11th Annual Martin & Doris Rosen Symposium on Remembering the Holocaust; July 15-19

Published Friday, July 6, 2012 at 9:48 am

By Ethan Woodhouse

The Auschwitz concentration camp in Oświęcim, Poland was the largest and arguably most notorious concentration camp of the Holocaust. Approximately 1.3 million people perished at Auschwitz, 90 percent of whom were Jewish.

July 6, 2012. The 11th annual Remembering the Holocaust symposium will provide approximately forty hours of instruction, discussions, demonstrations, and public programs designed for teachers, students and the High Country community from July 15-19 at the Broyhill Events Center.

The symposium aims to provide a wide audience of public school teachers, university faculty, students, and concerned citizens with information and insights about the victims, perpetrators, and consequences of the Nazi Holocaust. The Symposium will raise basic questions about intolerance, indifference, and human courage in a dangerous world. Teachers who complete all forty hours will receive four CEU units.

Beginning Sunday at 1 p.m., ASU professors Dr. Rennie Brantz and Dr. Rosemary Horowitz will host an introductory lecture on the History of Judaism. Following a break, Ruth and Stan Etkin will host a talk on Jewish Culture from 2:45 – 5 p.m.

Monday through Thursday, lectures will run from 8:30 a.m. until 9:30 p.m. with breaks and refreshments between lectures. Members of the United States Holocaust Museum in Washington D.C. and professors from several universities will host lectures. Historical overviews, holocaust film and literary analysis, survivor testimony and American response will be just a few of the topics of discussion. A full schedule can be found at the article’s conclusion.

The event will conclude Thursday afternoon with closure, evaluations and graduation at 11 a.m.

The 2012 Symposium will be made possible by grants from Martin and Doris Rosen, the Leon Levine Foundation, and the Conference on Jewish Material Claims Against Germany, Inc – Rabbi Israel Miller Fund for Shoah Research, Documentation and Education.

Sunday, July 16

1:00-2:30            History of Judaism; Drs. Rennie Brantz and Rosemary Horowitz (Appalachian State University)

2:30-2:45            Break

2:45-5:00            Jewish Culture; Ruth and Stan Etkin

Monday, July 16                                 

8:30-8:45            Opening Session/Agenda Overview

8:45-10:45          Historical Overview of the Holocaust; Ann Millin, United States Holocaust Memorial Museum (Washington DC)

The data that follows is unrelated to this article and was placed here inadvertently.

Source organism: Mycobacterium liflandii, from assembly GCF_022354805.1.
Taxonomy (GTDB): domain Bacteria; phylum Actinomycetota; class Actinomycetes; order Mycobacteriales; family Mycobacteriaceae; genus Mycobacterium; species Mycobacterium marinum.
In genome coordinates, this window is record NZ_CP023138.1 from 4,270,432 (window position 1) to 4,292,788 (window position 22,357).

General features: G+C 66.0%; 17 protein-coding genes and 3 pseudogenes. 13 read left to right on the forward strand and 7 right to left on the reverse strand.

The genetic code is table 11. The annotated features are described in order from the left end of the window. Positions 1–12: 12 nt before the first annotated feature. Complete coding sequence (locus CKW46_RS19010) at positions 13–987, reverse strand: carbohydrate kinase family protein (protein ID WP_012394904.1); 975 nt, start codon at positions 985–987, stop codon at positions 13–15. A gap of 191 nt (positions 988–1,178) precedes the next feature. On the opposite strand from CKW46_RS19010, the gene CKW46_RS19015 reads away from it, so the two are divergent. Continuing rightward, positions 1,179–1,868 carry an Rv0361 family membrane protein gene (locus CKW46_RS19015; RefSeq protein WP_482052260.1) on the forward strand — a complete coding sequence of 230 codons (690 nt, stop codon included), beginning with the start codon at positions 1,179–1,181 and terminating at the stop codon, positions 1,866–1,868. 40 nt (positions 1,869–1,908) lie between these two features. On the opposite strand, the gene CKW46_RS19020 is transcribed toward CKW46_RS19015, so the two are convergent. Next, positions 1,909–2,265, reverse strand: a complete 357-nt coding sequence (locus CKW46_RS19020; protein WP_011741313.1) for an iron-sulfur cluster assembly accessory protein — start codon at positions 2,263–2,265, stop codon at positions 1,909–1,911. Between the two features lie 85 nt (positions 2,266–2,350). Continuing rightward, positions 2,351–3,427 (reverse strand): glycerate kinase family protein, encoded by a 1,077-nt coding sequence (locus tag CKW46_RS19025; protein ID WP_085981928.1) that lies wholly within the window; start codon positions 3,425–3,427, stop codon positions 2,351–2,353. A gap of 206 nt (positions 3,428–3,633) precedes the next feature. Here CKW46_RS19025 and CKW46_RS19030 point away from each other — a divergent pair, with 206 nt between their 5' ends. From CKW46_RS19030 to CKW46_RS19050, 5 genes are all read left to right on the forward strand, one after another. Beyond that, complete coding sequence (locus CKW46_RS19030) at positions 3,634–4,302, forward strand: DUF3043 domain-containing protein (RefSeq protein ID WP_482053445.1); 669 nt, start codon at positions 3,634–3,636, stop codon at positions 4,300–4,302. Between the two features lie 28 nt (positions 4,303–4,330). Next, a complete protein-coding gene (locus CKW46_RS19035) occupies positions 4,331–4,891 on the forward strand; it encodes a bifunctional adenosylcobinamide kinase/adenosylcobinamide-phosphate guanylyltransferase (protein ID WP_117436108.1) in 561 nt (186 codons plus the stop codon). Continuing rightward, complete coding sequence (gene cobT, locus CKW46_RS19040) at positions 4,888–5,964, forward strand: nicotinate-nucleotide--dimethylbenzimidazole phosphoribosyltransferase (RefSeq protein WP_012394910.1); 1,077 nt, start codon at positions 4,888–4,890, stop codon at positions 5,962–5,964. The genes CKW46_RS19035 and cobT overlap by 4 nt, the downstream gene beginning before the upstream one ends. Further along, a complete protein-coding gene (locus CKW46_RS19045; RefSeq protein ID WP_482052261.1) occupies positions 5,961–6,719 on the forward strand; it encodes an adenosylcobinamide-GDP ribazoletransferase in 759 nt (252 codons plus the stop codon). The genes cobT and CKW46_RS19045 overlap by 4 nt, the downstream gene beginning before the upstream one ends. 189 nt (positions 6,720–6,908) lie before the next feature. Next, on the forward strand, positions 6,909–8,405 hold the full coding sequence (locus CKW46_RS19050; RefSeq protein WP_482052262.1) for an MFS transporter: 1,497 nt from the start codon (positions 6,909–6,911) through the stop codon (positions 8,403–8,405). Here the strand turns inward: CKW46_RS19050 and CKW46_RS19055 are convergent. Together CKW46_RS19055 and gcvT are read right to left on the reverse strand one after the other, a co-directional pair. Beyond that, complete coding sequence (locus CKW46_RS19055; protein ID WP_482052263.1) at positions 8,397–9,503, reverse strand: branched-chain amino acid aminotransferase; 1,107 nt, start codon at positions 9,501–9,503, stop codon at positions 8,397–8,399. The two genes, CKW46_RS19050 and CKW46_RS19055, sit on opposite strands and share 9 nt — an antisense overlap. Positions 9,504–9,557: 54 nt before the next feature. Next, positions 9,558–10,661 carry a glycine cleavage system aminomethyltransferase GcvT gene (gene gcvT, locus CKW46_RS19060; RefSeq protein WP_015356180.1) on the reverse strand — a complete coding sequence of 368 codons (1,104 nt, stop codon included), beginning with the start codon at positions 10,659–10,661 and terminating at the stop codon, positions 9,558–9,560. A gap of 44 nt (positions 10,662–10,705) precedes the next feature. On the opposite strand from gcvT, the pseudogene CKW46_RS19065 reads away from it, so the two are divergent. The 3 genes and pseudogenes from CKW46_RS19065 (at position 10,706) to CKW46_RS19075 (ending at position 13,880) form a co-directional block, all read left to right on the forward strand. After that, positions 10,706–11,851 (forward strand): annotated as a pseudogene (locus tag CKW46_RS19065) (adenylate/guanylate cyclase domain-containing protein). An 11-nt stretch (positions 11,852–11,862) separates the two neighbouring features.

10:45-11:00        Break

11:00-12:15         Immigration and the American Response to the Holocaust; Ann Millin, USHMM

12:15-1:00           Lunch Break

1:00-4:00            In the Mind of the Perpetrator; Dr. Michael Berenbaum, Founding Director of the U.S. Holocaust Memorial Museum, film consultant, and currently Professor of Religion at University of Judaism in Los Angeles                                                                    

7:00-9:30            Keynote: How Much More Do We Know About the Holocaust? What Are We Still Likely to Learn?; Dr. Michael Berenbaum 

Tuesday, July 17

8:30-8:45            Review/Reflection/Questions

8:45- 9:45            Did They Fight Back? Jewish Resistance, Resilience, and Survival Strategies During the Holocaust; Dr. John Cox, Associate Professor of Holocaust and Genocide Studies, University of North Carolina, Charlotte

 9:45-10:00         Break   

10:00-12:30        Film and the Holocaust; Linda Scher

12:30-1:30           Lunch Break

1:30-3:30             Holocaust Survivor Testimony:  Morris Glass                                   

7:00-9:30            Keynote: “No One Ever Died Illegally in Auschwitz”: The Nazis’ Obsession with Legalizing the Holocaust; Professor Harry Reicher, University of Pennsylvania Law School; Scholar-in-Residence, Touro Law Center               

Wednesday, July 18

8:30-9:00            Review/Reflection/Questions

9:00-12:00          Teacher Workshop; Lee Holder, Teacher-in residence, recipient of the Irena Sendler international award for outstanding Holocaust teaching, and social studies department head at North Lenoir High School, LaGrange, NC, Dr. Zohara Boyd, Professor Emeritus of English, Appalachian State University, Dr. Rennie Brantz and Dr. Rosemary Horowitz  

12:00-1:00          Lunch Break

1:00-1:45             Literature of the Holocaust – Introduction to Elie Wiesel’s Night; Lee Holder, Dr. Zohara Boyd, Dr. Rennie Brantz and Dr. Rosemary Horowitz 

1:45-2:00             Break 

2:00-3:15             Literature of the Holocaust; Lee Holder 

3:15-3:30             Break 

3:30-4:30            Continuing Your Holocaust Education; Lee Holder                                                                               

7:00-9:30            Evening Roundtable:  Genocide, Art, and the Holocaust; John Cox and Jim Toub, Professor of Art at Appalachian State University

Thursday, July 19 

8:30-8:45            Review/Reflection/Questions

8:45-9:45             Using Survivor Testimony in the Classroom; Dr. Rosemary Horowitz                                                

9:45-10:00          Break

10:00-11:00        Discussion of Simon Wiesenthal’s Sunflower; Dr. Zohara Boyd, Professor Emeritus, Appalachian State University, Dr. Rennie Brantz and Dr. Rosemary Horowitz 

11:00-12:00        Closure, Evaluations, Recognitions, and Graduation


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